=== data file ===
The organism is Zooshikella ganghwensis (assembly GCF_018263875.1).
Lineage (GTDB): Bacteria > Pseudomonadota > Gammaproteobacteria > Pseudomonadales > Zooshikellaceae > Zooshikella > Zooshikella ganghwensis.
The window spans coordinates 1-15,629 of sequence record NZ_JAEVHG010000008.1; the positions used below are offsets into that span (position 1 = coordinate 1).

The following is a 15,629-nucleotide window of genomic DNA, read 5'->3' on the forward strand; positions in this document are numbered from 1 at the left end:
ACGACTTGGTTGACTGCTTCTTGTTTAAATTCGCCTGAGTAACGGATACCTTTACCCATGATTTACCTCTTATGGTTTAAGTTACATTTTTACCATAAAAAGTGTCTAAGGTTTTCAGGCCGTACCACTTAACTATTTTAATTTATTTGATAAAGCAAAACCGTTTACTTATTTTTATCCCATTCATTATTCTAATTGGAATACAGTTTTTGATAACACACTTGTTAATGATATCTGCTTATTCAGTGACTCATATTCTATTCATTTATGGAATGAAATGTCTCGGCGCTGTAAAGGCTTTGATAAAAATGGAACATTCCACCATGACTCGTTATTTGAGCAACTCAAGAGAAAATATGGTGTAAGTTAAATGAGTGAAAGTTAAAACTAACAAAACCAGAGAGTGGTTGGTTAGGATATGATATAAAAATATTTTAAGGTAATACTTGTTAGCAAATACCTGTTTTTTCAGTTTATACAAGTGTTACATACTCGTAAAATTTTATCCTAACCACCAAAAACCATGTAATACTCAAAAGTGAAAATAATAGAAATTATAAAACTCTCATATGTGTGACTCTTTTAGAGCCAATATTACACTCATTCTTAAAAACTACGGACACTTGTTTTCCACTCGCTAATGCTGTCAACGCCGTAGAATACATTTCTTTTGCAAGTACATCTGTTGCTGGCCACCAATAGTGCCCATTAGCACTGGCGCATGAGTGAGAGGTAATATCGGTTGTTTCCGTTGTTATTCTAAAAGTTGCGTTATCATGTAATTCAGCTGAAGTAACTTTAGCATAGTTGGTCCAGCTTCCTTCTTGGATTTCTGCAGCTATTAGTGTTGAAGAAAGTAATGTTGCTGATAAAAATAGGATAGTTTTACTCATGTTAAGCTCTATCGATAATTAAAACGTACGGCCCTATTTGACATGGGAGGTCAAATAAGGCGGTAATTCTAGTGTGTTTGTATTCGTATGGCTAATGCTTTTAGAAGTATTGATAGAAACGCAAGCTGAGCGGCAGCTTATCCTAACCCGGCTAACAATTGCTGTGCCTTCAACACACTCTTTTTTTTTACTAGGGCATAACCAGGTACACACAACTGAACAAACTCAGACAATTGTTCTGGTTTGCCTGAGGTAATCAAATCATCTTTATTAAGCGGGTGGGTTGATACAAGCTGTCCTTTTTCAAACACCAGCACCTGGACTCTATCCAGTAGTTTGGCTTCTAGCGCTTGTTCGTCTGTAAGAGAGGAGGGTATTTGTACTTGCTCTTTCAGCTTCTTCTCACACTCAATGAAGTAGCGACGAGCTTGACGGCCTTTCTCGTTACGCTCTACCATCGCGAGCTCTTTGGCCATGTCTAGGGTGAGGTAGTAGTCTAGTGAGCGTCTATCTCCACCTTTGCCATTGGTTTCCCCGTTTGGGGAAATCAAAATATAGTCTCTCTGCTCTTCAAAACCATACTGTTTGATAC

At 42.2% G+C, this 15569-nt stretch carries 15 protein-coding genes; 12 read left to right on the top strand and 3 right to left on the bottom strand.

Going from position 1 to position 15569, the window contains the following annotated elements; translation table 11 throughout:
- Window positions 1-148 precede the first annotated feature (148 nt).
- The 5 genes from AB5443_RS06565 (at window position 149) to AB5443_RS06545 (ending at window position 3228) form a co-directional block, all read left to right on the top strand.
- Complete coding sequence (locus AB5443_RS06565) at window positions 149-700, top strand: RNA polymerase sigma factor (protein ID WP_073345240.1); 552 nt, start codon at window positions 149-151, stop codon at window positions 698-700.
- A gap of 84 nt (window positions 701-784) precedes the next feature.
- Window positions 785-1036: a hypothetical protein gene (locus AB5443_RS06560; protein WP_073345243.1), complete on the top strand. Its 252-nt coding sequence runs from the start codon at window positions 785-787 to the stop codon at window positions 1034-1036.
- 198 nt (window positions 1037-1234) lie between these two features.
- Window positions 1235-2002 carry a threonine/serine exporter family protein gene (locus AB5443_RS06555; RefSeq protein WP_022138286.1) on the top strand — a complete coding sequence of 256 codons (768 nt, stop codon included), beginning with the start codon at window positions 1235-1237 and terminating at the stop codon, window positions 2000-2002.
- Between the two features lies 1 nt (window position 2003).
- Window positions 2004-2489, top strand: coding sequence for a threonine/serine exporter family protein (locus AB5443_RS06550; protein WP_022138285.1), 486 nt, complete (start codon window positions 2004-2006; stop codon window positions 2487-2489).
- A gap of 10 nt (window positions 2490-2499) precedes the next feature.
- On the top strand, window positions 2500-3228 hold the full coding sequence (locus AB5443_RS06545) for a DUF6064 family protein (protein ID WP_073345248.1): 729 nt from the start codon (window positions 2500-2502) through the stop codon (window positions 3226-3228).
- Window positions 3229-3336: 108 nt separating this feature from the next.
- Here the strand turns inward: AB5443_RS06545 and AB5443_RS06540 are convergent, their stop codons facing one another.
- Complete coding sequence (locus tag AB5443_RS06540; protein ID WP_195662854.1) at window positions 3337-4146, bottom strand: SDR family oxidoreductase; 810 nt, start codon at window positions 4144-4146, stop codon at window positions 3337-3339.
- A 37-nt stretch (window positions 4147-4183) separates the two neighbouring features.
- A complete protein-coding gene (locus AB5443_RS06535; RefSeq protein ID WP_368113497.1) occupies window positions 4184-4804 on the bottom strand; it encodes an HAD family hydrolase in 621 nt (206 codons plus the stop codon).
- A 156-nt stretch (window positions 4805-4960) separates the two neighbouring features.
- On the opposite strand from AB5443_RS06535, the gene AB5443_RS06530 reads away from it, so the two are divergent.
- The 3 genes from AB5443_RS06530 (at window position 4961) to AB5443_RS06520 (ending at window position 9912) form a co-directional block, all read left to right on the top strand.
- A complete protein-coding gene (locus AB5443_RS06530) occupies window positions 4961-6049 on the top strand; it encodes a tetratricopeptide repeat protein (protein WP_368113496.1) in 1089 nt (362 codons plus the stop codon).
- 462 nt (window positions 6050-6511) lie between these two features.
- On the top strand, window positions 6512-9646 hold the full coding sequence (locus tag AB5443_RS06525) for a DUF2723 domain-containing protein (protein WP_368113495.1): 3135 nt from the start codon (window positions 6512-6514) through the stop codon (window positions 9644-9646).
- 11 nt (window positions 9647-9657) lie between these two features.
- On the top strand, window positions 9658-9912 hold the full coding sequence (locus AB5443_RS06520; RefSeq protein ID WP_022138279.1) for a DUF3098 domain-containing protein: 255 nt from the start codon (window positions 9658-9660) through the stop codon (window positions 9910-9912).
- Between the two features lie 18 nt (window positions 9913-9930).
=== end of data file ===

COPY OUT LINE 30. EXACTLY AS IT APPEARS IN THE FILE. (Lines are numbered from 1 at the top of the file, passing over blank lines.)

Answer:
- 11 nt (window positions 9647-9657) lie between these two features.